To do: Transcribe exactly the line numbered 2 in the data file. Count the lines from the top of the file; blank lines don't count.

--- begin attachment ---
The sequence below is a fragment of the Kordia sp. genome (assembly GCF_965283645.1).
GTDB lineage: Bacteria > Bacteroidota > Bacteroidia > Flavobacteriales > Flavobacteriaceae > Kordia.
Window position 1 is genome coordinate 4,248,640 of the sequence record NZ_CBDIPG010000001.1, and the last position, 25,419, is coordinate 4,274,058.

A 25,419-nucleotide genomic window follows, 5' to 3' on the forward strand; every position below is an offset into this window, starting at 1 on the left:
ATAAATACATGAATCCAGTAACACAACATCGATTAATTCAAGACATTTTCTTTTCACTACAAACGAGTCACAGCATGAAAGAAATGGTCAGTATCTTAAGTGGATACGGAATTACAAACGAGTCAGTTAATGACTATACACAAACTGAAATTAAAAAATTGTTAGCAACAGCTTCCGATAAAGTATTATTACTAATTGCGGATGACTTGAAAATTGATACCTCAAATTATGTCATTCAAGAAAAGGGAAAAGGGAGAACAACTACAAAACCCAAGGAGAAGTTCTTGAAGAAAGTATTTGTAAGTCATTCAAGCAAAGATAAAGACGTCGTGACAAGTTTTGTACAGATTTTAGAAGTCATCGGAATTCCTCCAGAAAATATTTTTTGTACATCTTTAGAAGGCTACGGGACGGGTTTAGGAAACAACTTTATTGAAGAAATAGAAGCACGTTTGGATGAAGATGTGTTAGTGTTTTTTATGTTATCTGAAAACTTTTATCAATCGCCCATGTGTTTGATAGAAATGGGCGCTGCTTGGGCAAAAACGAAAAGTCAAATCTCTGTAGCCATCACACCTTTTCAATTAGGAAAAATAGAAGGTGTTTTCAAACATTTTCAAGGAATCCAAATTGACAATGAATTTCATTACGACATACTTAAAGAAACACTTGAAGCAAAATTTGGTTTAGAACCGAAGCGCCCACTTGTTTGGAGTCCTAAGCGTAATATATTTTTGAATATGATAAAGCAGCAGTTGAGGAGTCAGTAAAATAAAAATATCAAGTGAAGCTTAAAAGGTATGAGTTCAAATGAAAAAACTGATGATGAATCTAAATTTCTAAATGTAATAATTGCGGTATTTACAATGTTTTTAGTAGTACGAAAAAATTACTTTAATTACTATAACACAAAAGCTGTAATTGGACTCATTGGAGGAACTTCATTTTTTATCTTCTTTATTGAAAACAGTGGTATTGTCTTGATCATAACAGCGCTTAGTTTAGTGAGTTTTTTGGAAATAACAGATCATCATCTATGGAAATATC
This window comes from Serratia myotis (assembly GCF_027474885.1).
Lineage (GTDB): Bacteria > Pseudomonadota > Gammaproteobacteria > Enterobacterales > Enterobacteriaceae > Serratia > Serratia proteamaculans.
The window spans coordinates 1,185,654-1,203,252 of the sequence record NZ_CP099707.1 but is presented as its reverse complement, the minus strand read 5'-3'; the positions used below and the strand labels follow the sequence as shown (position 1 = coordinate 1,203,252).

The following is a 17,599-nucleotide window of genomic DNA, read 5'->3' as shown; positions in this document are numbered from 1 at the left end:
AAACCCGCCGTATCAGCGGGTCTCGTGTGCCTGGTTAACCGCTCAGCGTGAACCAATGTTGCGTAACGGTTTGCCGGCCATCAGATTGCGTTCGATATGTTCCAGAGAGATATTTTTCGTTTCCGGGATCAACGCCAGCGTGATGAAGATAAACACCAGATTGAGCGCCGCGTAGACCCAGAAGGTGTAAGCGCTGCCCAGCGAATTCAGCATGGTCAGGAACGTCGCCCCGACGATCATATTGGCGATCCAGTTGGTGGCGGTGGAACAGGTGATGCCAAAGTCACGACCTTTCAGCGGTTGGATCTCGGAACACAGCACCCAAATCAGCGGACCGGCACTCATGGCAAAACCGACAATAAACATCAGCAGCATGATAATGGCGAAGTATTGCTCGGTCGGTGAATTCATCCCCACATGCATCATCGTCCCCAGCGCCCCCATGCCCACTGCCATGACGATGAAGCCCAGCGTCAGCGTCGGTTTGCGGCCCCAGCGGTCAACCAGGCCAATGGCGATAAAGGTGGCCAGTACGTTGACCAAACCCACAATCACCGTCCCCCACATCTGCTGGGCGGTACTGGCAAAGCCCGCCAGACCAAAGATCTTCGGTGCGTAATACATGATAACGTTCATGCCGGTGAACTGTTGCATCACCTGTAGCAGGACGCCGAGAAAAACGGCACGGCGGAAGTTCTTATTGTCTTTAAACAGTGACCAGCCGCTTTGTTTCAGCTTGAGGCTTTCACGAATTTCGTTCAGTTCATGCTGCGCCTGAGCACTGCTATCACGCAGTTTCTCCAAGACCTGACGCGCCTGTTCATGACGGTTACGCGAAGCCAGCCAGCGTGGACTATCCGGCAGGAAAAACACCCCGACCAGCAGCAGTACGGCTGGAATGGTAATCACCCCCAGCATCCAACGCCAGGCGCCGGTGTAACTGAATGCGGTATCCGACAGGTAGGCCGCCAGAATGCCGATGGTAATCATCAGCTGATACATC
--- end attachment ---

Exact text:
GTDB lineage: Bacteria > Bacteroidota > Bacteroidia > Flavobacteriales > Flavobacteriaceae > Kordia.